Vis the above cited sections there is no evidence of how the respondents are purported to have violated the above constitutional rights which in essence have got nothing to do with the claim for payment of terminal benefits after dismissal. The applicants have not pleaded how their rights to education, the right to health care and the right to food and water or the right to marry have been violated by the conduct of the respondent. It is not apparent how the rights of women, children and the rights of the elderly come into the matrix of the matter. This is a typical case of litigants blindly quoting sections of the Constitution without reading let alone understanding the provisions of the Constitution. It is at worst a calculated move to frustrate the respondent by bringing numerous court applications which have no basis.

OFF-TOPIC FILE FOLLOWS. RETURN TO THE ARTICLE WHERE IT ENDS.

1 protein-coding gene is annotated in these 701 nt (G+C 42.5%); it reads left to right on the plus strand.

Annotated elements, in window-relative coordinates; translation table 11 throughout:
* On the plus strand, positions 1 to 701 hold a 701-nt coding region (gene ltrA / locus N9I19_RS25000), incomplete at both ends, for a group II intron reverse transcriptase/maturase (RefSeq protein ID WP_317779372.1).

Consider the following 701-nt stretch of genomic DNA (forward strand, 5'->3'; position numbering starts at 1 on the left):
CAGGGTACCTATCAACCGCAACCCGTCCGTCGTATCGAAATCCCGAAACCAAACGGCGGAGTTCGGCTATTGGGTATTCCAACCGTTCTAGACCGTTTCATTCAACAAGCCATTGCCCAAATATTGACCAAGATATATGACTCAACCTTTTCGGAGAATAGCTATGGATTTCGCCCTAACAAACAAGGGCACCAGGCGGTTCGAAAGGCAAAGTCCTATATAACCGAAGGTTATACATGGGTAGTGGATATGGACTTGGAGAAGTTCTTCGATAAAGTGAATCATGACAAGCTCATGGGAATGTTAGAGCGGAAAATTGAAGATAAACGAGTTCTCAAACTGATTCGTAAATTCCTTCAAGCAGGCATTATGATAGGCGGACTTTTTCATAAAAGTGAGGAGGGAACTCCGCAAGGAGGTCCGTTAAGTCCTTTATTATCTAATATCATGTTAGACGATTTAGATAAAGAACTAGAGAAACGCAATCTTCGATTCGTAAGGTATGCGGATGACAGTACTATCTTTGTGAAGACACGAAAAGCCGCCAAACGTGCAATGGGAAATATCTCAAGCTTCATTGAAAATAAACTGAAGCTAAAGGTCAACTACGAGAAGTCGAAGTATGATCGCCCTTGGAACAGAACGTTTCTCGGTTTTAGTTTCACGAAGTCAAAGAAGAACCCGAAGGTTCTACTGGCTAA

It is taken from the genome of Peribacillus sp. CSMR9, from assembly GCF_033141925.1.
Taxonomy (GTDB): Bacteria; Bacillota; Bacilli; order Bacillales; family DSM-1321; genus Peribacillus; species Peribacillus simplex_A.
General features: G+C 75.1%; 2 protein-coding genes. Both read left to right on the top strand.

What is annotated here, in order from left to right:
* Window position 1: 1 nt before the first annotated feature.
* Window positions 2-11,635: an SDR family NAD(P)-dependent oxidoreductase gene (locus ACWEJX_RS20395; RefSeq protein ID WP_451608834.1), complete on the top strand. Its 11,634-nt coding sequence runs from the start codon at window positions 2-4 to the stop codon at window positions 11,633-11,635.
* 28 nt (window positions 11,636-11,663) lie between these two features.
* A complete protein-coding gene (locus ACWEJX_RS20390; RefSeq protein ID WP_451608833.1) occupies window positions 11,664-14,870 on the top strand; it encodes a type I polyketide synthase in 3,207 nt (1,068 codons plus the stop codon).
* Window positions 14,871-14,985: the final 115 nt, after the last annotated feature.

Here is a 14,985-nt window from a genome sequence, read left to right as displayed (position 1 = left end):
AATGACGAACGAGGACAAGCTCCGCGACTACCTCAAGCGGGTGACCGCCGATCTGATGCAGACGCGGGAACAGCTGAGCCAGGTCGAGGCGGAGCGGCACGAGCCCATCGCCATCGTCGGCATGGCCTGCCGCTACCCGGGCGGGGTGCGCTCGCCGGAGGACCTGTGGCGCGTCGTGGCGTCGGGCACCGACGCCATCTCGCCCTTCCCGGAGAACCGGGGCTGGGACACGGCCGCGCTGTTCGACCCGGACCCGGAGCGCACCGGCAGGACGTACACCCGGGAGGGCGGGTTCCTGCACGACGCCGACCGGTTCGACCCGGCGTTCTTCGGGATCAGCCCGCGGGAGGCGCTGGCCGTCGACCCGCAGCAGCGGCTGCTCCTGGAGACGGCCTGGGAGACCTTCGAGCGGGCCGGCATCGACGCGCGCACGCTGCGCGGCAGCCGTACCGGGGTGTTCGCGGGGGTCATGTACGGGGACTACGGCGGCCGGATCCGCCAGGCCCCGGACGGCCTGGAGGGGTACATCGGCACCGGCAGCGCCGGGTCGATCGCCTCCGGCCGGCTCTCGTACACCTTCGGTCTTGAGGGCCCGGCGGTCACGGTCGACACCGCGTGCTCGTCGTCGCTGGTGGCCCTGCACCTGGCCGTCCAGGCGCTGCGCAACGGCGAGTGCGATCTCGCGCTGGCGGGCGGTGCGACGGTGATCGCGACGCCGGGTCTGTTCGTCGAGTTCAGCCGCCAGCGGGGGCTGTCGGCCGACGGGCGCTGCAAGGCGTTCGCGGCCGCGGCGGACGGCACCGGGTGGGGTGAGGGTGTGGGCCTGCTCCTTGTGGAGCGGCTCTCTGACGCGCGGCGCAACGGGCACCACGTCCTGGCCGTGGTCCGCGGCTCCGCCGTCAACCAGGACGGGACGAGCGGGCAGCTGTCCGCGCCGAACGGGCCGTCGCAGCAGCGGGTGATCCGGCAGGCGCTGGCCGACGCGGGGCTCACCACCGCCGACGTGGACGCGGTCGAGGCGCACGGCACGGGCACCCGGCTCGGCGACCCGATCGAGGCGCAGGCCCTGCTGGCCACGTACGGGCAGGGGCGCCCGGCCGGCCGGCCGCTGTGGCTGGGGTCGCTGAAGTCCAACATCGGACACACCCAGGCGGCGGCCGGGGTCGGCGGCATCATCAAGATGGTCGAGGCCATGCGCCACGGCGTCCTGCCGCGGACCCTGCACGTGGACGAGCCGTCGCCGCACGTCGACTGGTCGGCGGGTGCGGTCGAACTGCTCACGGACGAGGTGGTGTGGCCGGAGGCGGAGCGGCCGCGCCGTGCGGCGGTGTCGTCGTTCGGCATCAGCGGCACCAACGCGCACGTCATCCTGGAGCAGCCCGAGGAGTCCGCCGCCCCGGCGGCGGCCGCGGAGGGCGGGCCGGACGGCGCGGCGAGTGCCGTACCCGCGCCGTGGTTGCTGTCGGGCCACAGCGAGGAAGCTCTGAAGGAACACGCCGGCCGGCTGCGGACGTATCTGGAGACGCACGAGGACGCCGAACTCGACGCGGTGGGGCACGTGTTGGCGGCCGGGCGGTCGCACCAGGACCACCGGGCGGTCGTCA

The order sought by the applicants declaring that the respondents comply with the determination No. 0019/38/99 as upheld by the Supreme Court in Case No SC 66/02 is not tenable. This is because of the misinterpretation of both the senior Labour Officer’s determination and the Supreme Court judgment. The Senior Labour Relations Officer‘s determination in 0019/38/99 gave the respondent the green light to dismiss the applicants and pay them terminal benefits within 14 days. The Supreme Court judgment upheld the findings of the Labour Tribunal (which confirmed the correctness of the Senior Labour Relations’ finding) and found that the collective job action by the applicants was unlawful. Thus the order for the applicants’ dismissal remained extant. Thus there is nothing to comply with from those orders in the absence of quantification of terminal benefits.